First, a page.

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Thursday, April 19, 2012

Your tenant dies - what to do?

It's a landlords worst nightmare. What would you do if your tenant snuffed it. I can't even imagine. Would you be responsible for removing the body etc? I hope and guess the NHS would step in at some stage. But then you are left with clearing up the mess. Literal and metaphorical.

How many of us would have details of the next of kin?

Aside from the practicalities of dealing with the dead tenant where would a landlord stand on the tenancy? Well legally the tenants death doesn't actually end the tenancy. The responsibility for the tenancy in this situation would pass to the executors. The simplest thing is to then agree a surrender with them.

A complication would be if the dead tenant had a relative living with them. Under the AST they do not have rights of succession to the tenancy. In this situation I would serve a section 21 notice on the remaining tenant and the executors in case it was deemed that the landlord had commenced a separate tenancy with them.

If the tenant has no relatives or executors then it might be advisable to contact the Crown Office which would be involved if there are no other personal representatives (whether executors or administrators) of the deceased.

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ds23geoff said...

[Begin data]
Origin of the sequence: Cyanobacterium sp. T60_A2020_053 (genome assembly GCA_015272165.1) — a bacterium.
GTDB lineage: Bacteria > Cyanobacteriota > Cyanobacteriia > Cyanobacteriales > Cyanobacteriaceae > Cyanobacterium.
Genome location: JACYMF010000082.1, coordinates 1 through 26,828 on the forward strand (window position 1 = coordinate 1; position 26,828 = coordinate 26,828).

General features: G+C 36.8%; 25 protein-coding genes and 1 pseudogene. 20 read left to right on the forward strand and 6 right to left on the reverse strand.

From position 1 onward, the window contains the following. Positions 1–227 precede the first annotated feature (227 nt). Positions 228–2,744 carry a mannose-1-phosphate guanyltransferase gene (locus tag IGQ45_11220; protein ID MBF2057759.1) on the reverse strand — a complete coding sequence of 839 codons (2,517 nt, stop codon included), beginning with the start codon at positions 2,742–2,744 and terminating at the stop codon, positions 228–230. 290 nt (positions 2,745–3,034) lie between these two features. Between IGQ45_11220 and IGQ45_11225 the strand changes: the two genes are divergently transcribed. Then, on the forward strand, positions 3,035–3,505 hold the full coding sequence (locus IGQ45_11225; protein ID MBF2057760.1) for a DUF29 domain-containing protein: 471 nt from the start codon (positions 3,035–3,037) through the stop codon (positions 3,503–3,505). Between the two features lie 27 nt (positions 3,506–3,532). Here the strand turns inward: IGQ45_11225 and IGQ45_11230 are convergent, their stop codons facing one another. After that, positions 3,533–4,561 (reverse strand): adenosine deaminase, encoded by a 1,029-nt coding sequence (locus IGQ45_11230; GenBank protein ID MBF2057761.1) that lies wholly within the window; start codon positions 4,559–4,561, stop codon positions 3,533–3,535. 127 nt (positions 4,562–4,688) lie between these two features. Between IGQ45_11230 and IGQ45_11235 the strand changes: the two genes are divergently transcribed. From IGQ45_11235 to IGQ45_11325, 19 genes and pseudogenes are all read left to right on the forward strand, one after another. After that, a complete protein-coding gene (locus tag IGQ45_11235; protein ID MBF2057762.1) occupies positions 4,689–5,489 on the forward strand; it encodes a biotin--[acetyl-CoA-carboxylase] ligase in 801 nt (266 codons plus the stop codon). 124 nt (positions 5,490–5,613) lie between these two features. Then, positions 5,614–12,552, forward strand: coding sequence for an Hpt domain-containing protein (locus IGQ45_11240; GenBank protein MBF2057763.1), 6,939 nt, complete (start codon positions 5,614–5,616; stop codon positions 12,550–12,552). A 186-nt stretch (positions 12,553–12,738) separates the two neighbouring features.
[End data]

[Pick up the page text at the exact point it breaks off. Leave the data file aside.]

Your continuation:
On my AST agreement, I get new tenants to tick a box agreeing to pay two months' rent in advance and continue paying monthly thereafter. No-one has objected as yet and they seem to understand my reasoning. This removes the possibility of a tenant upping sticks for whatever reason with no notice at the end of just one month paid in advance, which has happened to me in the past.

Oban Landlord said...

This happened to us quite recently. The Police contacted us and asked us to hand over all of the keys we held for the property. They passed our contact details to the relatives who. We said that as soon as they were able to hand back the property to our posession we would, from that day, end the tenancy. We helped them by agreeing to take things to the tip and charity shops, that all worked fine. The one thing I wished we had done is contact the Police to arrange access before the daughter came. To put it politely it would have been far kinder to her if we could have removed at least part of the carpet before she came and cleaned out the fridge. They did not have a solicitor appointed as an executor so on our solicitor's advice we returned the deposit and excess rent to the daughter and got her to sign a legal letter confirming receipt. Overall I think if you treat these situations compassionately then it should work out OK.